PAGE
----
|Mary (far right) is one of just five girls in her class in Deng Nhial Primary School in Rumbek, Southern Sudan, and is one of the most vocal advocates for girls’ education in her community.|
By Edward Carwardine
RUMBEK, Sudan, 8 July 2009 – Mary, 17, is an eighth grader at the Deng Nhial Primary School in Rumbek, Southern Sudan. Mary’s mother is determined to see her daughter complete her schooling, since she did not have the opportunity to get an education herself.
“My mother has always encouraged me to come to school and study hard,” said Mary. “She once told me that when she was younger, she wanted to go to school, but her parents arranged for her to get married to my father instead.”
Mary is the oldest child in her family. Her two younger brothers also go to school at Deng Nhial. She is working hard to overcome the barriers to girls’ education.
In fact, Mary is one of the few girls in the Rumbek area who have the opportunity to complete the first eight years of primary school. She is one of five girls in her class, amongst 141 boys.
Barriers to girls’ education
In Southern Sudan, it is estimated that nearly half of school-age children do not have access to basic facilities for learning. Assessments conducted during the civil war that ended with the signing of the Comprehensive Peace Agreement in 2005 found that a girl in Southern Sudan was more likely to die at childbirth than to finish primary school.
Girls comprise a third of children enrolled in primary school in Southern Sudan; however, drop-out rates among girls during the course of the first years of primary school are considered to be quite high.
According to a recent study on barriers to girls' education conducted by UNICEF and the Government of Southern Sudan’s Ministry of Education, Science and Technology, cultural factors driven mainly by attitudes and traditions leading to early marriages and pregnancies are some of the leading contributors to girls dropping out of school.
The study reinforced the conclusions of the 2006 Rapid Assessment of Learning Spaces, which identified negative attitudes towards girls’ education as another major factor contributing to gender disparity in school enrolment.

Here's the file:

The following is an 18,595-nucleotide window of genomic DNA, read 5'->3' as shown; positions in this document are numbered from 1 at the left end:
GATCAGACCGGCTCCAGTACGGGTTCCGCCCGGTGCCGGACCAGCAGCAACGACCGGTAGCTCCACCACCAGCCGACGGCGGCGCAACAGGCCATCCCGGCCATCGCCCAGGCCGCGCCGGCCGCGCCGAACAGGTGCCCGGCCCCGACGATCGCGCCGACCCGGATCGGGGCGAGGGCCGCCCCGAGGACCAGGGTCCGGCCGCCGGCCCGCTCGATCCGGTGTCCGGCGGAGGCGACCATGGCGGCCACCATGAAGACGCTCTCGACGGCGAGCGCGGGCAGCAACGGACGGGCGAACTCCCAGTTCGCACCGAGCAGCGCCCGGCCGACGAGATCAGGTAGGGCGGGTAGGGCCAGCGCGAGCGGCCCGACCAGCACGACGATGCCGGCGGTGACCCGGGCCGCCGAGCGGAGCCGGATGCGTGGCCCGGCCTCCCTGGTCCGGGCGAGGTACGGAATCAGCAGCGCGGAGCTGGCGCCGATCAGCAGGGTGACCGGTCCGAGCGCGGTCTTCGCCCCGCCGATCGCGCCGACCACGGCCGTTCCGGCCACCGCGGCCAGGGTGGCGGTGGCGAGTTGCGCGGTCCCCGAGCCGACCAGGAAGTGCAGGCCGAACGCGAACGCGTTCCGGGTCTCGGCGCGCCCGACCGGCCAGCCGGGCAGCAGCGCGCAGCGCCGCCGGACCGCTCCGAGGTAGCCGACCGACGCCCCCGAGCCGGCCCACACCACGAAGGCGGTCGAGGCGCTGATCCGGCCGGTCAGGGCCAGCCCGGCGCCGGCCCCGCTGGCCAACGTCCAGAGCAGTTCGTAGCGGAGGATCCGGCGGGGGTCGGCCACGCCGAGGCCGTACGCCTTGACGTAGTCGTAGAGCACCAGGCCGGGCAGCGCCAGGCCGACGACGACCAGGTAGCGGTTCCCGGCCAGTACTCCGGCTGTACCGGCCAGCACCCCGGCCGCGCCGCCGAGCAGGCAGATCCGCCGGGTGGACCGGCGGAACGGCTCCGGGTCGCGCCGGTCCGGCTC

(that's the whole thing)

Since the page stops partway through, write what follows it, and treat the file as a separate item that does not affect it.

UNICEF works to enrol girls
Educating girls has cascading benefits, including helping to decrease poverty, prevent disease, eradicate violence and deter political instability. UNICEF is currently focusing on innovative approaches to increasing girls’ enrolment. These approaches include developing learning spaces that are child-friendly and and gender sensitive – an important element of child-friendly schools, UNICEF’s main model for delivering quality education for all children.
One approach is to establish separate sanitation facilities for girls and boys. One approach is to establish separate sanitation facilities for girls and boys. This is a crucial part of successful retention strategies for girls, since schools that lack girls’ latrines are often seen as unsafe by both parents and children, and girls’ dropout rates accelerate dramatically at the onset of menstruation.
Another approach is the formation of Girls Education Movement (GEM) clubs, which promote gender equality in education through social mobilization, public information and advocacy activities led by schoolchildren. The initiative uses peer-to-peer support and creative facilitation by children and young people, while drawing on the wisdom of adults. The UNICEF Germany National Committee has provided support for GEM clubs in Southern Sudan.
Plans for the future
These approaches to increasing girls’ enrolment appear to be working for girls like Mary. She hopes to enter secondary school next year and continue with her education.
Mary has ambitious plans for the future.
“I encourage other girls to come to school like me at every opportunity I get,” she said. “I hope to inspire more girls to come to school and study hard when I qualify to be a doctor.”